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The Street, in Verona.

Enter Samplon and Gregory, (with swords and bucklers) two fervants of the Capulets.




REGORY, on my word, we'll not carry

Greg. No, for then we should be colliers.
Sam. I mean, an' we be in Choler, we'll

Greg. Ay, while you live, draw your Neck out of the Collar.

Sam. I ftrike quickly, being mov'd.

Greg. But thou art not quickly mov'd to strike.

1 we'll not carry coals.] A phrafe then in ufe, to fignify the bearing injuries. WARBURTON. This is pofitively told us; but if another critic fhall as pofitively deny it, where is the proof?


I do not certainly know the meaning of the phrafe, but it feems rather to be to fmother anger, and to be ufed of a man who burns inwardly with refentment, to which he gives no vent.



Sam. A dog of the Houfe of Montague moves me. Greg. To move, is to ftir, and to be valiant, is to ftand; therefore, if thou art mov'd, thou runn’st away.

Sam. A dog of that House shall move me to ftand. I will take the wall of any man, or maid of Montague's.

Greg. That fhews thee a weak flave; for the weakest goes to the wall.

Sam. True, and therefore women, being the weakest, are ever thrust to the wall:-therefore I will push Montague's men from the wall, and thruft his maids to the wall.

Greg. The quarrel is between our masters, and us their men.


Sam. 'Tis all one, I will fhew. myfelf a tyrant: when I have fought with the men, I will be cruel with the maids, and cut off their heads.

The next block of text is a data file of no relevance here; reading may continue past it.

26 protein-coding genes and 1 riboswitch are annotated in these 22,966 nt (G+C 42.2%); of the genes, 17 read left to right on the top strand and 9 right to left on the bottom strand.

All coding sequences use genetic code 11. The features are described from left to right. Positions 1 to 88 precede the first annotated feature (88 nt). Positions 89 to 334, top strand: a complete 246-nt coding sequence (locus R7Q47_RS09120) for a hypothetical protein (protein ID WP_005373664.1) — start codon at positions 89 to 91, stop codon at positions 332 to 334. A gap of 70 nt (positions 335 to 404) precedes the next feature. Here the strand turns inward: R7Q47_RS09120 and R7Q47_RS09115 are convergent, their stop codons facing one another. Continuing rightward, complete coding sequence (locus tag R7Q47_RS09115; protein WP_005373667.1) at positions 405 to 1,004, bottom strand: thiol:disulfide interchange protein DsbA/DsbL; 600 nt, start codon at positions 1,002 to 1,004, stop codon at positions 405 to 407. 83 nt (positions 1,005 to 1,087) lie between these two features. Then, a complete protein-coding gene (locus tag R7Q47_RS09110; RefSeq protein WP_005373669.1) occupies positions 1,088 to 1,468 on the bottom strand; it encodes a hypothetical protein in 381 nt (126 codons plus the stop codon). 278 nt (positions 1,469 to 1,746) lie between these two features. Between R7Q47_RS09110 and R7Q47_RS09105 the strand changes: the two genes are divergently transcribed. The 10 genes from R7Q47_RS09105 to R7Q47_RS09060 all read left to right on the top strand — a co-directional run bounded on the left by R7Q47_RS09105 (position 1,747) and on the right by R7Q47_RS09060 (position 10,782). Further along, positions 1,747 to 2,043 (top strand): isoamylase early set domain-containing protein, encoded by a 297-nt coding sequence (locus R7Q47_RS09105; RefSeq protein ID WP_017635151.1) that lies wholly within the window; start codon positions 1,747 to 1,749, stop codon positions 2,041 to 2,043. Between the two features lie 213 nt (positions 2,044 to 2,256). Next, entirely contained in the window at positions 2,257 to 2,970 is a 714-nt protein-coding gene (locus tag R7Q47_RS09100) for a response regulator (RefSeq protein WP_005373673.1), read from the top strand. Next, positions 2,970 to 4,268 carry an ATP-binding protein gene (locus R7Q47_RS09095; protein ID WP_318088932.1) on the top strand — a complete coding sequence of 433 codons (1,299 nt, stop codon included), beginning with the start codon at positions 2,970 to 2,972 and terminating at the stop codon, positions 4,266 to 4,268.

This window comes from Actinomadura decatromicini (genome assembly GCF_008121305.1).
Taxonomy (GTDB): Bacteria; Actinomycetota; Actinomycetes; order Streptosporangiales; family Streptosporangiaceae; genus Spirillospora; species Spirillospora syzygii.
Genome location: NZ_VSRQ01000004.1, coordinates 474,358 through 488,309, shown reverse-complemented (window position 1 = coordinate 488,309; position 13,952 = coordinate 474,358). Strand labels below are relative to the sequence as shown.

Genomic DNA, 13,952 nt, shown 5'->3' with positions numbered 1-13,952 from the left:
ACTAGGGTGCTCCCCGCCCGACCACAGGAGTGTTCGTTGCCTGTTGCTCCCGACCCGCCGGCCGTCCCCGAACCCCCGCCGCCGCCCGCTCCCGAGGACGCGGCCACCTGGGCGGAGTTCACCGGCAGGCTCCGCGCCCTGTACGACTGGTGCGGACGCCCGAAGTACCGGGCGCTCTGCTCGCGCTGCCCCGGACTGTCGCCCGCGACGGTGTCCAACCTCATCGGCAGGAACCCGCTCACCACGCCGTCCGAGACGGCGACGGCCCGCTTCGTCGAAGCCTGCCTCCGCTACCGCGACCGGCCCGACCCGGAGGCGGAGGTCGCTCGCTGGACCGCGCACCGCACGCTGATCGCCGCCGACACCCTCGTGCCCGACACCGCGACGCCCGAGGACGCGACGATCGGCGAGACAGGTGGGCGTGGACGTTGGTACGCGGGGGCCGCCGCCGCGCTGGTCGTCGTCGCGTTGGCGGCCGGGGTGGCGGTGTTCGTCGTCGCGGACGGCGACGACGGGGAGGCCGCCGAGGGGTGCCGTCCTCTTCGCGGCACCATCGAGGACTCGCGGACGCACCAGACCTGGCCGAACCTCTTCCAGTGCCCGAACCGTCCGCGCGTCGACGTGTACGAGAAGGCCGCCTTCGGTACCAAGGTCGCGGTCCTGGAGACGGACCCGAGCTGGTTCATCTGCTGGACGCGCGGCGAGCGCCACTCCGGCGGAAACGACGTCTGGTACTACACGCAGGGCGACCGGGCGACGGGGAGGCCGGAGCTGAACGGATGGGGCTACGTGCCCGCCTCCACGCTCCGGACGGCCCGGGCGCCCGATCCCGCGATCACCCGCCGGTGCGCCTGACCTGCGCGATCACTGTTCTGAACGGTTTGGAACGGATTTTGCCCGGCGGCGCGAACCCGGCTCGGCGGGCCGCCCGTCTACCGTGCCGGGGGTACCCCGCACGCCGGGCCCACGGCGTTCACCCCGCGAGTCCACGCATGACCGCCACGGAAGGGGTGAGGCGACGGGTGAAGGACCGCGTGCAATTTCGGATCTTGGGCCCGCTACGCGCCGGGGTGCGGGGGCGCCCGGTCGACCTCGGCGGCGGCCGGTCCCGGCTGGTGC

Greg. The heads of the maids?

Sam. Ay, the heads of the maids, or the maidenheads, take it in what fenfe thou wilt.

Greg. They must take it in fenfe, that feel it. Sam. Me they fhall feel, while I am able to ftand: and 'tis known I am a pretty piece of flesh.

Greg. 'Tis well thou art not fish; if thou hadit, thou hadft been Poor John, Draw thy tool, here comes of the Houfe of the Montagues.

Enter Abram and Balthafar.

Sam. My naked weapon is out; quarrel, I will back thee.

Greg. How, turn thy back and run?

Sam. Fear me not.

Greg. No, marry: I fear thee!

2 cruel with the mails,] The first folio reads civil with the. maids,


Sam. Let us take the law of our fides, let them begin.

Greg. I will frown as I pass by, and let them take it as they lift.

Sam. Nay, as they dare. I will bite my thumb at them, which is a difgrace to them if they bear it. Abr. Do you bite your thumb at us, Sir?

Sam. I do bite my thumb, Sir.

Abr. Do you bite your thumb at us, Sir?
Sam. Is the law on our fide, if I fay, ay?
Greg. No.

Sam. No, Sir, I do not bite my thumb at you, Sir: but I bite my thumb, Sir.

Greg. Do you quarrel, Sir?

Abr. Quarrel, Sir? no, Sir.

Sam. If you do, Sir, I am for you; I serve as good

a man, as you.

Abr. No better.

Sam. Well, Sir.

3 Enter Benvolio.

Here comes one of my master's

Greg. Say, better.

Here comes one of


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Sam. Draw, if you be men. Gregory, remember thy fwafhing blow.

[They fight.